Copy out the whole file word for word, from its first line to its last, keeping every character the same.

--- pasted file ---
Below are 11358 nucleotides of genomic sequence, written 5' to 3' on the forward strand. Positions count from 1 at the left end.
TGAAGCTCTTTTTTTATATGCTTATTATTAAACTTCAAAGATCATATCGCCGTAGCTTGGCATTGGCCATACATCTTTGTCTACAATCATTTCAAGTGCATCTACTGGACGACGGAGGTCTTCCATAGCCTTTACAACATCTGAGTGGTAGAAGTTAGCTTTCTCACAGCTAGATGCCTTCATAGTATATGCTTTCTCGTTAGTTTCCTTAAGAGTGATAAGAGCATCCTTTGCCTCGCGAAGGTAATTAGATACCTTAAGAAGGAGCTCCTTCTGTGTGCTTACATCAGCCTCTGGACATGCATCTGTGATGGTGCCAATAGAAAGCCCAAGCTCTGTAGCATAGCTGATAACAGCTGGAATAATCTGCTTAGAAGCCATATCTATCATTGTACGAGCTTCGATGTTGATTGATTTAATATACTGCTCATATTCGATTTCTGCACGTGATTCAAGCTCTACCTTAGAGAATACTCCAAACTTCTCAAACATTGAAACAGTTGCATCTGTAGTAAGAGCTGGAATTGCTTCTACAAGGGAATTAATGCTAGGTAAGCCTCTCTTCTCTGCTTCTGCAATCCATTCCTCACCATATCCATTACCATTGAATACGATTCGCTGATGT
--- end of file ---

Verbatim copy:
Below are 11358 nucleotides of genomic sequence, written 5' to 3' on the forward strand. Positions count from 1 at the left end.
TGAAGCTCTTTTTTTATATGCTTATTATTAAACTTCAAAGATCATATCGCCGTAGCTTGGCATTGGCCATACATCTTTGTCTACAATCATTTCAAGTGCATCTACTGGACGACGGAGGTCTTCCATAGCCTTTACAACATCTGAGTGGTAGAAGTTAGCTTTCTCACAGCTAGATGCCTTCATAGTATATGCTTTCTCGTTAGTTTCCTTAAGAGTGATAAGAGCATCCTTTGCCTCGCGAAGGTAATTAGATACCTTAAGAAGGAGCTCCTTCTGTGTGCTTACATCAGCCTCTGGACATGCATCTGTGATGGTGCCAATAGAAAGCCCAAGCTCTGTAGCATAGCTGATAACAGCTGGAATAATCTGCTTAGAAGCCATATCTATCATTGTACGAGCTTCGATGTTGATTGATTTAATATACTGCTCATATTCGATTTCTGCACGTGATTCAAGCTCTACCTTAGAGAATACTCCAAACTTCTCAAACATTGAAACAGTTGCATCTGTAGTAAGAGCTGGAATTGCTTCTACAAGGGAATTAATGCTAGGTAAGCCTCTCTTCTCTGCTTCTGCAATCCATTCCTCACCATATCCATTACCATTGAATACGATTCGCTGATGT